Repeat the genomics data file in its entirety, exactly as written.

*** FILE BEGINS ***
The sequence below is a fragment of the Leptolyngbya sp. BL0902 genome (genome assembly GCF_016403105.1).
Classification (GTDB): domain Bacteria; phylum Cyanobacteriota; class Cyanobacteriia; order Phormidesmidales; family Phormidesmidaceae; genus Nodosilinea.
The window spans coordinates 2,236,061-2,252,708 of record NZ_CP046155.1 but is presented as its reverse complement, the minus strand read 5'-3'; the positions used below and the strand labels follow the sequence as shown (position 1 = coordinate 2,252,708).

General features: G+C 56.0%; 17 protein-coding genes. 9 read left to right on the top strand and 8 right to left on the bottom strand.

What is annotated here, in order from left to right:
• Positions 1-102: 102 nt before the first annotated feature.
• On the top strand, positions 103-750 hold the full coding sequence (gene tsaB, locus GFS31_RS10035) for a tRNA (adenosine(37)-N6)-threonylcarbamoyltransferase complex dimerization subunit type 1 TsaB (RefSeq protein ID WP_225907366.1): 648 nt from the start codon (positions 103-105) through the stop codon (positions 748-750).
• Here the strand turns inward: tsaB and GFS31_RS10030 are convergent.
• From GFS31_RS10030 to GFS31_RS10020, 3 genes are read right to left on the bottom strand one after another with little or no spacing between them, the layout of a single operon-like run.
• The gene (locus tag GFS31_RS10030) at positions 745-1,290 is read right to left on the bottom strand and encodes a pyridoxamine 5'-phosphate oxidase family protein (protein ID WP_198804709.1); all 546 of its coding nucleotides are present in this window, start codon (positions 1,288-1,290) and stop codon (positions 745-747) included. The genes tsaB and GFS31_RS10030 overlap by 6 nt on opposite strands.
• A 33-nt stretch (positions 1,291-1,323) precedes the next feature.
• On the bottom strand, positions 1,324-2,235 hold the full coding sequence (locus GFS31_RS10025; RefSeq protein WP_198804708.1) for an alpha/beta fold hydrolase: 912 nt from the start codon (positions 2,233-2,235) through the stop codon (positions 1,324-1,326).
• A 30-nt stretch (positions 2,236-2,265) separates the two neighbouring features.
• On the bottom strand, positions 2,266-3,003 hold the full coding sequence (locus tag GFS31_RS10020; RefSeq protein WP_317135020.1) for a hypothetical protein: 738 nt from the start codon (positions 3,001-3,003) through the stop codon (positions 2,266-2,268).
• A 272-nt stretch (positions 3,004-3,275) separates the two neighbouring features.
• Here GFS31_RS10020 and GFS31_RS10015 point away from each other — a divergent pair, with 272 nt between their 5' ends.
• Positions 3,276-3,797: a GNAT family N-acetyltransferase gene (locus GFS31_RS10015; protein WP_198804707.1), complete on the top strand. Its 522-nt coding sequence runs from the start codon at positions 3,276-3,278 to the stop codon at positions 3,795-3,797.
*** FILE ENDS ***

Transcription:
The sequence below is a fragment of the Leptolyngbya sp. BL0902 genome (genome assembly GCF_016403105.1).
Classification (GTDB): domain Bacteria; phylum Cyanobacteriota; class Cyanobacteriia; order Phormidesmidales; family Phormidesmidaceae; genus Nodosilinea.
The window spans coordinates 2,236,061-2,252,708 of record NZ_CP046155.1 but is presented as its reverse complement, the minus strand read 5'-3'; the positions used below and the strand labels follow the sequence as shown (position 1 = coordinate 2,252,708).

General features: G+C 56.0%; 17 protein-coding genes. 9 read left to right on the top strand and 8 right to left on the bottom strand.

What is annotated here, in order from left to right:
• Positions 1-102: 102 nt before the first annotated feature.
• On the top strand, positions 103-750 hold the full coding sequence (gene tsaB, locus GFS31_RS10035) for a tRNA (adenosine(37)-N6)-threonylcarbamoyltransferase complex dimerization subunit type 1 TsaB (RefSeq protein ID WP_225907366.1): 648 nt from the start codon (positions 103-105) through the stop codon (positions 748-750).
• Here the strand turns inward: tsaB and GFS31_RS10030 are convergent.
• From GFS31_RS10030 to GFS31_RS10020, 3 genes are read right to left on the bottom strand one after another with little or no spacing between them, the layout of a single operon-like run.
• The gene (locus tag GFS31_RS10030) at positions 745-1,290 is read right to left on the bottom strand and encodes a pyridoxamine 5'-phosphate oxidase family protein (protein ID WP_198804709.1); all 546 of its coding nucleotides are present in this window, start codon (positions 1,288-1,290) and stop codon (positions 745-747) included. The genes tsaB and GFS31_RS10030 overlap by 6 nt on opposite strands.
• A 33-nt stretch (positions 1,291-1,323) precedes the next feature.
• On the bottom strand, positions 1,324-2,235 hold the full coding sequence (locus GFS31_RS10025; RefSeq protein WP_198804708.1) for an alpha/beta fold hydrolase: 912 nt from the start codon (positions 2,233-2,235) through the stop codon (positions 1,324-1,326).
• A 30-nt stretch (positions 2,236-2,265) separates the two neighbouring features.
• On the bottom strand, positions 2,266-3,003 hold the full coding sequence (locus tag GFS31_RS10020; RefSeq protein WP_317135020.1) for a hypothetical protein: 738 nt from the start codon (positions 3,001-3,003) through the stop codon (positions 2,266-2,268).
• A 272-nt stretch (positions 3,004-3,275) separates the two neighbouring features.
• Here GFS31_RS10020 and GFS31_RS10015 point away from each other — a divergent pair, with 272 nt between their 5' ends.
• Positions 3,276-3,797: a GNAT family N-acetyltransferase gene (locus GFS31_RS10015; protein WP_198804707.1), complete on the top strand. Its 522-nt coding sequence runs from the start codon at positions 3,276-3,278 to the stop codon at positions 3,795-3,797.